* SOCAR to ask cenbank for $1.7 bln for petrochemical plant
* Suggests $50-$55 oil price for 2016 state budget (Adds details, background)
BAKU, Sept 14 (Reuters) - Azeri state energy company SOCAR said on Monday it would transfer less money to the state next year as its revenues had halved due lower oil price.
The former Soviet republic has had to devalue its currency following a sharp decline in the Russian rouble.
“The decline in the oil price has affected our financial condition. Our revenues fell two times,” Rovnag Abdullayev, the company’s president, said.
Abdullayev did not say to what level the company’s revenue fell. Oil and gas account for 95 percent of Azeri exports and 75 percent of government revenues.
The SOCAR president also suggested that next year’s state budget should be calculated based on an estimated oil price of $50-$55 per barrel, down from $90 this year.
The 2015 budget anticipates revenues of 19.4 billion manats ($18.5 billion) based on an estimated oil price of $90 per barrel, down from $100 last year. Brent crude is now trading around $50.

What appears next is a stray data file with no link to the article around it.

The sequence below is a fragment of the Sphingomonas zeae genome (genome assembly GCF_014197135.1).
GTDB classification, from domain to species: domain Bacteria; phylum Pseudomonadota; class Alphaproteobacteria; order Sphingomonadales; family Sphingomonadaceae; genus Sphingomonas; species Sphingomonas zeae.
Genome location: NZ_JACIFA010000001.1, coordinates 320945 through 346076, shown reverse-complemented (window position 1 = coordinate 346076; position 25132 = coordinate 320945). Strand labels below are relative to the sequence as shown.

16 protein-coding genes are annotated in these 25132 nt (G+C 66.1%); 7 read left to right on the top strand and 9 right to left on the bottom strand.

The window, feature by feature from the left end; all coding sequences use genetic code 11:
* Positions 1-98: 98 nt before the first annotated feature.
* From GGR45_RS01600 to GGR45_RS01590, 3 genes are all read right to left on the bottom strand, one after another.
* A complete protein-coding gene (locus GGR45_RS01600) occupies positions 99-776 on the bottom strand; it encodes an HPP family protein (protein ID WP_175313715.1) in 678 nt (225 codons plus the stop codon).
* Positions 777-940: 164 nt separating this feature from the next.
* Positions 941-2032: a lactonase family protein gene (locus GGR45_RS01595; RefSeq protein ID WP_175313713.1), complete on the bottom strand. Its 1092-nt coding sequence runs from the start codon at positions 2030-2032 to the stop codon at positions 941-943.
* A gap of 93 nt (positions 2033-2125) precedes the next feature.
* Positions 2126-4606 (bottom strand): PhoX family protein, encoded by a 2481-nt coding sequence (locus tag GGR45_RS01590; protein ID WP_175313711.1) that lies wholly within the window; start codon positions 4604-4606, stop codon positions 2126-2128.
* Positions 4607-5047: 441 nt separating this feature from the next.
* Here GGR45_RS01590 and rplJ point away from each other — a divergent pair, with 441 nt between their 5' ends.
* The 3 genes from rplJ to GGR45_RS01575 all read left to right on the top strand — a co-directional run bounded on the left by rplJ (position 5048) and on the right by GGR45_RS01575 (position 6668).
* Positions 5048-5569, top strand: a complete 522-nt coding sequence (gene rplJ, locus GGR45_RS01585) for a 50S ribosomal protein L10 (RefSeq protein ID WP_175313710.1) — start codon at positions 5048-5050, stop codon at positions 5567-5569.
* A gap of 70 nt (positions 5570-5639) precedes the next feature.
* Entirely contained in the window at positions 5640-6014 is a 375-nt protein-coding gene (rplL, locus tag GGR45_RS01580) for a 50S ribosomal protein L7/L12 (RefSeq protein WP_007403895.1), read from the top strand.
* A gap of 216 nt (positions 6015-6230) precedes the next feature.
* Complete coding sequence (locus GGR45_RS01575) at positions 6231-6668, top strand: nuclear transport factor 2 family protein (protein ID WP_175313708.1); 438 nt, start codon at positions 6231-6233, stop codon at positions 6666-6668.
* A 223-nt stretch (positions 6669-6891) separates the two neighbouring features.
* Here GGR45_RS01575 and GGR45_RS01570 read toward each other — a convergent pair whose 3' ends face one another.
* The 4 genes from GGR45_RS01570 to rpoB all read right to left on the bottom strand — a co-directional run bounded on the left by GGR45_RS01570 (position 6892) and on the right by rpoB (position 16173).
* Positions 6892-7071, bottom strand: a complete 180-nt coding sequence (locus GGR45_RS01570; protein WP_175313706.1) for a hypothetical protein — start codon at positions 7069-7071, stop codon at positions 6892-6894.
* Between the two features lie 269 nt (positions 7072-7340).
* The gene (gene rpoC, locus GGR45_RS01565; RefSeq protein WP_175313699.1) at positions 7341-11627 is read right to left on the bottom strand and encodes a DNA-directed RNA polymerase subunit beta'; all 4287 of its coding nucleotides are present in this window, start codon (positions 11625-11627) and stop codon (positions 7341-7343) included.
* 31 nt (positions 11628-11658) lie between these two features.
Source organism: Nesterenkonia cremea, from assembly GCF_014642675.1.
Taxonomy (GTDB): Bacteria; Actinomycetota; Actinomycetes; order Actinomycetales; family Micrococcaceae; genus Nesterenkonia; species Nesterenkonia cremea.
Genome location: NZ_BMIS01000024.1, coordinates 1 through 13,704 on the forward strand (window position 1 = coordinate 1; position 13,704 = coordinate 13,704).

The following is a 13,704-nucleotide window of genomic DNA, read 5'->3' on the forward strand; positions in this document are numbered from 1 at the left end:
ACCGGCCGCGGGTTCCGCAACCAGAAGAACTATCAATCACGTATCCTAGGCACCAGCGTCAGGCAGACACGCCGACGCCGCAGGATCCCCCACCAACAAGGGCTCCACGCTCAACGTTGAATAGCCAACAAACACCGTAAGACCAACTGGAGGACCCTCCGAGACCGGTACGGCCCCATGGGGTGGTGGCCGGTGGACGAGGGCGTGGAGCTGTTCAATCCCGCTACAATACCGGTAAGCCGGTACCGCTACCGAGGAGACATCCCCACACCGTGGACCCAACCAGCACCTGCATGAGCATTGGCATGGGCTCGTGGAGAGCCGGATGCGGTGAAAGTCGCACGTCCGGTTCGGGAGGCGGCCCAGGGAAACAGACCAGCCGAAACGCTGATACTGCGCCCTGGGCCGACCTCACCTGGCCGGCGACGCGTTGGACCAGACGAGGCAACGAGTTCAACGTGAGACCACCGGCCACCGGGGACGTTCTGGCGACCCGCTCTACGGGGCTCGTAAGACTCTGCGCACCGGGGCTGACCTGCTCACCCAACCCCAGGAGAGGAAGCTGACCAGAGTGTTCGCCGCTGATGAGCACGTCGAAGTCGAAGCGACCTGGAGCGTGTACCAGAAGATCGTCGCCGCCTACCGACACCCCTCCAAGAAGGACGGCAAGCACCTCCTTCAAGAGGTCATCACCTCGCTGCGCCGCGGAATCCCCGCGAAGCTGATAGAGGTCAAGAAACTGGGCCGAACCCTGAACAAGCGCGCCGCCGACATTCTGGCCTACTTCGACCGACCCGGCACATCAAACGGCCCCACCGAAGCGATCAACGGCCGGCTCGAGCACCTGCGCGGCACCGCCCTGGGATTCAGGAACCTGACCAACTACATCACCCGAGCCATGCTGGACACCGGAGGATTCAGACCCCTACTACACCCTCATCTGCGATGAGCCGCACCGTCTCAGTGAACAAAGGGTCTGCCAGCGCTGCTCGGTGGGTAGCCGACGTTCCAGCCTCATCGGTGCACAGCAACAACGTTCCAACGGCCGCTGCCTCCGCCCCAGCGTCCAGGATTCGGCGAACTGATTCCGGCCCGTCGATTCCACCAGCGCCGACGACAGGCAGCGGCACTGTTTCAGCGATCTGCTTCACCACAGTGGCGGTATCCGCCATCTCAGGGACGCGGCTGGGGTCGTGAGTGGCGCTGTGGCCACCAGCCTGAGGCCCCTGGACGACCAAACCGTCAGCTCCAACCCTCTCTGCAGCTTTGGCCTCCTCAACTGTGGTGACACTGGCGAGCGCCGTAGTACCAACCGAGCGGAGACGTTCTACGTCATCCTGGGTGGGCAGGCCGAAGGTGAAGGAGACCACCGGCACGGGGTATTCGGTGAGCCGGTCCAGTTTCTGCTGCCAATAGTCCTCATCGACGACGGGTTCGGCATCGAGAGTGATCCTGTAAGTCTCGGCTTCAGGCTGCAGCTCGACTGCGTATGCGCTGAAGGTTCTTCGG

SOCAR’s Vice-President Suleiman Gasymov told Reuters in February that an average oil price of $60 per barrel would reduce the company’s revenues by $510 million this year. In March, SOCAR placed $750 million worth of Eurobonds.
According to SOCAR officials and independent analysts, the production cost of oil for SOCAR is estimated at $15 per barrel, while the oil production cost for BP, which operates some big energy projects in Azerbaijan, is $12 per barrel.
SOCAR will also ask the central bank for a 1.8 billion manats ($1.7 billion) loan, mainly for building its $16.5 billion oil, gas and petrochemicals processing plant, Abdullayev said.
Last year, it had delayed the completion of the complex, outside the capital Baku, by four years until 2030 due to a lack of funds.
“We intend to get 1.8 billion manat worth of credit in the central bank,” Abdullayev told reporters.
He said 1.2 billion manats would be used for modernisation of the oil, gas and petrochemical plant, while the rest was expected to be used for current drilling projects.
The first stage of the project, intended to replace SOCAR’s ageing oil refinery as well as the Garadagh gas processing plant and facilities of chemicals firm Azerikimya, is estimated to be worth $2.1 billion.
$1=1.05 manats Reporting by Nailia Bagirova; Writing by Margarita Antidze; Editing by William Hardy